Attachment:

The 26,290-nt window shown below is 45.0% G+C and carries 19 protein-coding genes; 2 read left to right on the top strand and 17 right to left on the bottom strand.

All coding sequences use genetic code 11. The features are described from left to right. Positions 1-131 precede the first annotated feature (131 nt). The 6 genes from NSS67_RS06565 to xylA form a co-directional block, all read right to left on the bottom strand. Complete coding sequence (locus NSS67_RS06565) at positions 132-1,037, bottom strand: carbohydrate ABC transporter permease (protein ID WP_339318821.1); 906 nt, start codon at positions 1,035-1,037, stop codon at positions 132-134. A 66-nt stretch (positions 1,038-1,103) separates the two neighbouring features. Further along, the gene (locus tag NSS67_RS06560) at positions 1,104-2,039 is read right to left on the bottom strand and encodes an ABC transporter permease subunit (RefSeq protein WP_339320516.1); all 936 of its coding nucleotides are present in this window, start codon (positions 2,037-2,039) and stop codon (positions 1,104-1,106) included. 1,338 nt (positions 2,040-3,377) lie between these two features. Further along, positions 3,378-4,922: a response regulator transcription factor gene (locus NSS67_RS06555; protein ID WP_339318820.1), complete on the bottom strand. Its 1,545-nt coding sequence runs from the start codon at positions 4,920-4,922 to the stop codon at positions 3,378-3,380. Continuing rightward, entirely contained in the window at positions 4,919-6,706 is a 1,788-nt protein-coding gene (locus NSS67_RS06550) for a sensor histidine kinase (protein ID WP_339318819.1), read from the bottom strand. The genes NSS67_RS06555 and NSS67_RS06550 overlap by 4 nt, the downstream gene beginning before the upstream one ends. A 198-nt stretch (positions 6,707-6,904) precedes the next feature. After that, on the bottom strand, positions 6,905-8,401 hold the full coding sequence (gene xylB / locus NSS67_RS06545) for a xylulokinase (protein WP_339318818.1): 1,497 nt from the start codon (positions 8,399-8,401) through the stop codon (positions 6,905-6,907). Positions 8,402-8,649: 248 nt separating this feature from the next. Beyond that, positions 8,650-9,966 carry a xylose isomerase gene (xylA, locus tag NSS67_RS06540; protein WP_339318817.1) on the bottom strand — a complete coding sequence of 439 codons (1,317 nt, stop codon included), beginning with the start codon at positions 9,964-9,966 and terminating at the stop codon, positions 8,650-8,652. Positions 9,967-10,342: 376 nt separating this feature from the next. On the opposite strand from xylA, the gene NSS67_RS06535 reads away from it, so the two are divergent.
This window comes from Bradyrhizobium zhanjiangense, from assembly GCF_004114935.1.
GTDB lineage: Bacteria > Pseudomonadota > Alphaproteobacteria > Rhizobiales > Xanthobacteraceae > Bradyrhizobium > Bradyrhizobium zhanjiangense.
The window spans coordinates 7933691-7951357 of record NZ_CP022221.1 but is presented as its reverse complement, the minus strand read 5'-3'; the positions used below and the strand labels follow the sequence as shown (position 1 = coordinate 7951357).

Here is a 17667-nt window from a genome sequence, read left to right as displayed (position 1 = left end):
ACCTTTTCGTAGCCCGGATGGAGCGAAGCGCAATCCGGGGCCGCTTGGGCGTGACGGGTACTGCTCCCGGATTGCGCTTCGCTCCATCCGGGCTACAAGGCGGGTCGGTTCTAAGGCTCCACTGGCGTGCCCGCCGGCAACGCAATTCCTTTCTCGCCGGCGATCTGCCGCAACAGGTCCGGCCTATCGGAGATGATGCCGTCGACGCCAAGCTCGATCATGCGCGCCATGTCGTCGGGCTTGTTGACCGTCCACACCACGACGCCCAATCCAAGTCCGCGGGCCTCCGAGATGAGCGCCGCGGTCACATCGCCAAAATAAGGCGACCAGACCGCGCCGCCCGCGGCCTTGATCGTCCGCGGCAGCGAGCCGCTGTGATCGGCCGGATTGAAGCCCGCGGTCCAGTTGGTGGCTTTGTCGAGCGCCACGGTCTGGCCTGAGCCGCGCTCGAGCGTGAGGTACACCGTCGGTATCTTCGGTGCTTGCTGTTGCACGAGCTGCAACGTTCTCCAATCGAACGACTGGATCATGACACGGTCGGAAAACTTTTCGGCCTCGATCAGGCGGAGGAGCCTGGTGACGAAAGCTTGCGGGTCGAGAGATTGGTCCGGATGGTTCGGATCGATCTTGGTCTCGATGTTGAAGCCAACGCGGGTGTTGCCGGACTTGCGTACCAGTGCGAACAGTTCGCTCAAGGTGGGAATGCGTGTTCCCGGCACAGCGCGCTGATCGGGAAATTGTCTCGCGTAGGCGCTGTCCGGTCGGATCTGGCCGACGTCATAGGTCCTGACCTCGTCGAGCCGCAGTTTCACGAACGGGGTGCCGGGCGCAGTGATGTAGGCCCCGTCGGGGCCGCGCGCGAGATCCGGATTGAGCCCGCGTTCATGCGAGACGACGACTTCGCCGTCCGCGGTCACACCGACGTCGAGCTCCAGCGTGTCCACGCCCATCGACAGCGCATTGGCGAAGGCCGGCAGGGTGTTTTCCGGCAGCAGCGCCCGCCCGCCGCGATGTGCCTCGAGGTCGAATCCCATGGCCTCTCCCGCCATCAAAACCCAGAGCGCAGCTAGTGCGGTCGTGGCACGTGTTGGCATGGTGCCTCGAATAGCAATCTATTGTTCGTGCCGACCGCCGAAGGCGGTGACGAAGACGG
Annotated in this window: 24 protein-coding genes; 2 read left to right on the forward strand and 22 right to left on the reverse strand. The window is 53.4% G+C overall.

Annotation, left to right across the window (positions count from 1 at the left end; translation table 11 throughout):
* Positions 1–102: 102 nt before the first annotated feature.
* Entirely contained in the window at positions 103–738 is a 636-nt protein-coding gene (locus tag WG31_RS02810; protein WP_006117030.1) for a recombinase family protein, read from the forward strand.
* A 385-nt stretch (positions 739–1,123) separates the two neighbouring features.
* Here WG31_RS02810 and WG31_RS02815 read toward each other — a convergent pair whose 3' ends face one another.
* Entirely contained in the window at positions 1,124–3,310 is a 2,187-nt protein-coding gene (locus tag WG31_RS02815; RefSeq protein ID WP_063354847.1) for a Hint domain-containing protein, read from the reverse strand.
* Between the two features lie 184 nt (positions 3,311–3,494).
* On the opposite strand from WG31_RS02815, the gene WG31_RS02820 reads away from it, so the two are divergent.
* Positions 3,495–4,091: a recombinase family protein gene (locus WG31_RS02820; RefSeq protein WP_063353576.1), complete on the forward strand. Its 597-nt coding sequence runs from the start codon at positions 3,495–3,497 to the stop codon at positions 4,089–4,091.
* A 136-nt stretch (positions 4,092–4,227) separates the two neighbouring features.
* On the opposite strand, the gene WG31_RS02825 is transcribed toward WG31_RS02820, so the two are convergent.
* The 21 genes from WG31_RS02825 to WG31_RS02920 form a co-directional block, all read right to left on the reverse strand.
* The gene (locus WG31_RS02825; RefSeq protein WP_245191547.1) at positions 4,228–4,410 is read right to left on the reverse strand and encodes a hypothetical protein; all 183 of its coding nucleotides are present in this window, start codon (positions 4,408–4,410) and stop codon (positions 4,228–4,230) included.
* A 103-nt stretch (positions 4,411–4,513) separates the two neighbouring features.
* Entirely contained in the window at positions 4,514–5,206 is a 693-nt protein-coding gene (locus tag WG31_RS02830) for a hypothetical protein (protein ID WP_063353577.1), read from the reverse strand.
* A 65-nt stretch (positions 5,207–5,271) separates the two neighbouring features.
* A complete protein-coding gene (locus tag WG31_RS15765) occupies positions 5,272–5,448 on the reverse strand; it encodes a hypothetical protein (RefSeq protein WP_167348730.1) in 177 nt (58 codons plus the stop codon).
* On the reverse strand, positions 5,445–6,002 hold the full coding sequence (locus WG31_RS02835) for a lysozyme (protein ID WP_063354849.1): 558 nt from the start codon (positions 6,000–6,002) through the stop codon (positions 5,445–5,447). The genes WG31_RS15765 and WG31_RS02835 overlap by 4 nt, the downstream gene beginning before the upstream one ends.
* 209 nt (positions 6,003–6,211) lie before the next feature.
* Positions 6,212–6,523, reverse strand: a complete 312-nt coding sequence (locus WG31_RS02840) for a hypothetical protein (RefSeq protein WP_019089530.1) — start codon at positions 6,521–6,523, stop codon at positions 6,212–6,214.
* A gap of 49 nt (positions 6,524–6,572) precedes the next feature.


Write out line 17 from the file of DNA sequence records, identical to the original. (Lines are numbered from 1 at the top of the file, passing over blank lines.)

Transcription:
* Positions 3,495–4,091: a recombinase family protein gene (locus WG31_RS02820; RefSeq protein WP_063353576.1), complete on the forward strand. Its 597-nt coding sequence runs from the start codon at positions 3,495–3,497 to the stop codon at positions 4,089–4,091.